Brazilians love a good nickname; think of soccer players Pelé, Ronaldinho, or the appropriately named Hulk. The same is true in politics: from 2003 to 2011, Brazil’s president was a man known simply as Lula, a blue-collar hero whose legacy has been badly damaged by a series of political scandals. Rules governing the names under which candidates can run for office are relaxed, meaning local elections always promise some fun. This year, Batman ran for city council in suburban São Paulo, Bin Laden launched a bid for office in rural Minas Gerais, and a farmer in the small Amazonian town of Careiro da Várzea threw his hat into the ring under the name Barak (sic) Obama.
Jimmy, though, is the honest-to-God real name of Mr. Jimmy Carter Gonçalves, born in 1979, while Jimmy Carter was serving as the 39th president of the United States of America. Carter had paid a state visit to Brazil less than a year earlier, where he addressed the Congress in Brasília before flying to Rio de Janeiro to lay a wreath at the World War II memorial and meet with human rights advocates.
Brazil was then ruled by a military dictatorship, which bristled at President Carter’s foreign policy emphasis on human rights. Many everyday Brazilians, though, were enjoying increasing exposure to American culture, among them, Jimmy’s father, an orthodontist with an interest in politics who admired the United States.
“The Americans had a very large influence in Brazil then,” says Jimmy, who majored in history. While growing up, he’d overhear neighbors saying things like, “If only the Americans would take over and clean up Brazil.”
And so, some of them gave their kids names like Jimmy Carter. According to the Brazilian Institute of Geography and Statistics, nearly 1,300 Brazilians are named Jimmy. While it’s impossible to say if they’re all named for the Georgian peanut farmer turned president, the majority of Brazilians given this distinctly American name were born in the ’70s and ’80s.
Public servants like Jimmy haven’t been getting paid on time for the past year
After lunch, Jimmy points his pickup down the dirt road to Cancelão, a little cluster of houses and stores about six miles north of Piratini proper but within the municipal limits. He’s running for vereador, or city councilman, as a member of the PMDB, the Brazilian Democratic Movement Party. It’s the catch-all, big-tent party of Brazil’s right-wing president Michel Temer, who took office after Dilma Rousseff, Lula’s successor from the left-wing Workers Party, was impeached earlier this year.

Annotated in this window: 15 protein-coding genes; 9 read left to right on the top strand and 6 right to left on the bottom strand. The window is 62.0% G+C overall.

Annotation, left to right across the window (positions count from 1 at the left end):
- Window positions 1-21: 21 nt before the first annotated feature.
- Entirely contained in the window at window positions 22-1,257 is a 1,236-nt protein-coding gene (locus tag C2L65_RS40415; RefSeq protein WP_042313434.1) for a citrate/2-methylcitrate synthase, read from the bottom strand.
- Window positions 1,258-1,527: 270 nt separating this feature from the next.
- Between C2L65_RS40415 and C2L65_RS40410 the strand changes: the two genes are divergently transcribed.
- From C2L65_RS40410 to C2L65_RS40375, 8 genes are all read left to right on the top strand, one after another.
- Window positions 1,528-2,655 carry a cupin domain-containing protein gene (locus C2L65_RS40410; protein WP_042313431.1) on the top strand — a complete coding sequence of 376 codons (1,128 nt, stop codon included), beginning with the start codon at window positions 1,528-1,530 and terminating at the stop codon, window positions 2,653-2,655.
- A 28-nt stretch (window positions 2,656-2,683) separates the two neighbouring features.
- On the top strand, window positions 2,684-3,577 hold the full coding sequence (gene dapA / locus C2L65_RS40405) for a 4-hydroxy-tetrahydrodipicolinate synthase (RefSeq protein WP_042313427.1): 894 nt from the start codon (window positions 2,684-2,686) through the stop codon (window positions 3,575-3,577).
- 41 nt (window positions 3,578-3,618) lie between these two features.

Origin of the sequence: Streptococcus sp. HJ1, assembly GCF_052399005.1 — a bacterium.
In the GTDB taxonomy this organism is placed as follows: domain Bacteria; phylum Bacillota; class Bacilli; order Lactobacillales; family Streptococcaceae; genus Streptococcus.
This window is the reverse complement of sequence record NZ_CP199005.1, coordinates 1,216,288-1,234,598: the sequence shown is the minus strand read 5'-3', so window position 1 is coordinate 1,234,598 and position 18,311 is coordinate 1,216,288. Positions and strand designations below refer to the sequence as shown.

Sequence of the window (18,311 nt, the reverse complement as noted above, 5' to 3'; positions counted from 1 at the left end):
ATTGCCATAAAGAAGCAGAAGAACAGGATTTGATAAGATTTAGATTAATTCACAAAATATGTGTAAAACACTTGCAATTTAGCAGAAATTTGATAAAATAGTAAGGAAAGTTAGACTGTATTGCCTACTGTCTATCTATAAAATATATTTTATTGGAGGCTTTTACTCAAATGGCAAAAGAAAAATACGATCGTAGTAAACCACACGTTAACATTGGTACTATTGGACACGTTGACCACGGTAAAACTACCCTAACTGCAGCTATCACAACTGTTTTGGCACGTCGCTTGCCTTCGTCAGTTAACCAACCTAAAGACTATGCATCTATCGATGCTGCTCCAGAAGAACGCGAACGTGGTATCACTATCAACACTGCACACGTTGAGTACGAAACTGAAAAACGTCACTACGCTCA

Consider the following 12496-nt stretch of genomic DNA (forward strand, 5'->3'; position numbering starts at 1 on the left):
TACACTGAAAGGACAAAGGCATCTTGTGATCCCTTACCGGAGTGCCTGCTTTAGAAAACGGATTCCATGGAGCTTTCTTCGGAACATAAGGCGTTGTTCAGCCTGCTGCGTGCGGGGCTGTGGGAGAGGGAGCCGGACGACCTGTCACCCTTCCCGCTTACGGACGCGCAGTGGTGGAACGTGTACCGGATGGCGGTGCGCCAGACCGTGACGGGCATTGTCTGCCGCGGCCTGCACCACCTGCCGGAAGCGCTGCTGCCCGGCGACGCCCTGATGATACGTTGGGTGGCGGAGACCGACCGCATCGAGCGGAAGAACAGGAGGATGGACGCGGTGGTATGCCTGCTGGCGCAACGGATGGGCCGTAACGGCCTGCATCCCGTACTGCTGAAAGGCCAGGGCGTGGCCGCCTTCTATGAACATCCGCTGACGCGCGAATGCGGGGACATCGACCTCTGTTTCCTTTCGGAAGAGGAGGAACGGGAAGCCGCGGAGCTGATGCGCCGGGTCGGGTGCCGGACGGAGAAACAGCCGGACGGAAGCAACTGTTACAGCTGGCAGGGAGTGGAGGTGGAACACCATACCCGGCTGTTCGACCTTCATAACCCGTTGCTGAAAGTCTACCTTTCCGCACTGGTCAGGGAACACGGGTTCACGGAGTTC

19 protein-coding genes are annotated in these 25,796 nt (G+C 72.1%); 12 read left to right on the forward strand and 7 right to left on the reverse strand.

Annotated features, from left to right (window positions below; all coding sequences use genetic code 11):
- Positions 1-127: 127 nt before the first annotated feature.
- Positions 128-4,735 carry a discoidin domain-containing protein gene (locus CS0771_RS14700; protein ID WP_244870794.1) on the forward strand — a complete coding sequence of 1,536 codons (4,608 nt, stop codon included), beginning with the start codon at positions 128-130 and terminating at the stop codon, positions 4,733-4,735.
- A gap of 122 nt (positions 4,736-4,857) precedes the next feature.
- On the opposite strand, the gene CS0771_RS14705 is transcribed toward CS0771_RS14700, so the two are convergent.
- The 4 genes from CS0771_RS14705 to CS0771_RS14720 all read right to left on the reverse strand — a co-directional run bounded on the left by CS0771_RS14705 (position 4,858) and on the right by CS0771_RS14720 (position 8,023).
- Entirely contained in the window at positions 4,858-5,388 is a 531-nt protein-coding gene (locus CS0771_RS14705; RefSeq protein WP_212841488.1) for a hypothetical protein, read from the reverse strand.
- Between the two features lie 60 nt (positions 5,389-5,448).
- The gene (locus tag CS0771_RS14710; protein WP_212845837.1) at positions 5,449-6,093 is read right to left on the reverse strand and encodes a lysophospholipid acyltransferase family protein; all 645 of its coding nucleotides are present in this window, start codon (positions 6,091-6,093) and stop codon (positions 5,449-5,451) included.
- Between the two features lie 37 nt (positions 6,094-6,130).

Motivated by a concern for social issues, Jimmy places himself on the left of the spectrum; territory occupied by the PMDB generally in Piratini, where local party affiliations and ideologies don’t always line up the way they do on the national level.
“Our state PMDB isn’t the same PMDB that’s in Brasília,” Jimmy says. “And our local PMDB is even a little different than the state party.”
Some of Jimmy’s friends have been leaning on him to embrace full-bore socialism, but he’s not there, ideologically speaking. Meanwhile, the local Worker’s Party is allied with a number of other rightist parties, including the confusingly named Progressive Party, which is also a conservative party nationally.
This is Jimmy’s second shot at vereador in Piratini. He ran eight years ago, and came up just short. He sat out the election four years ago, but was drawn back into politics when the Brazilian economy fell into a deep recession. The fiscal situation in Piratini is so dire that public servants like Jimmy haven’t been getting paid on time for the past year.
“As a teacher, I know that I can do things for people over the long term, because you’re planting little seeds,” he says. “But I think that politics has more immediacy … It has a power that enables you to do more.”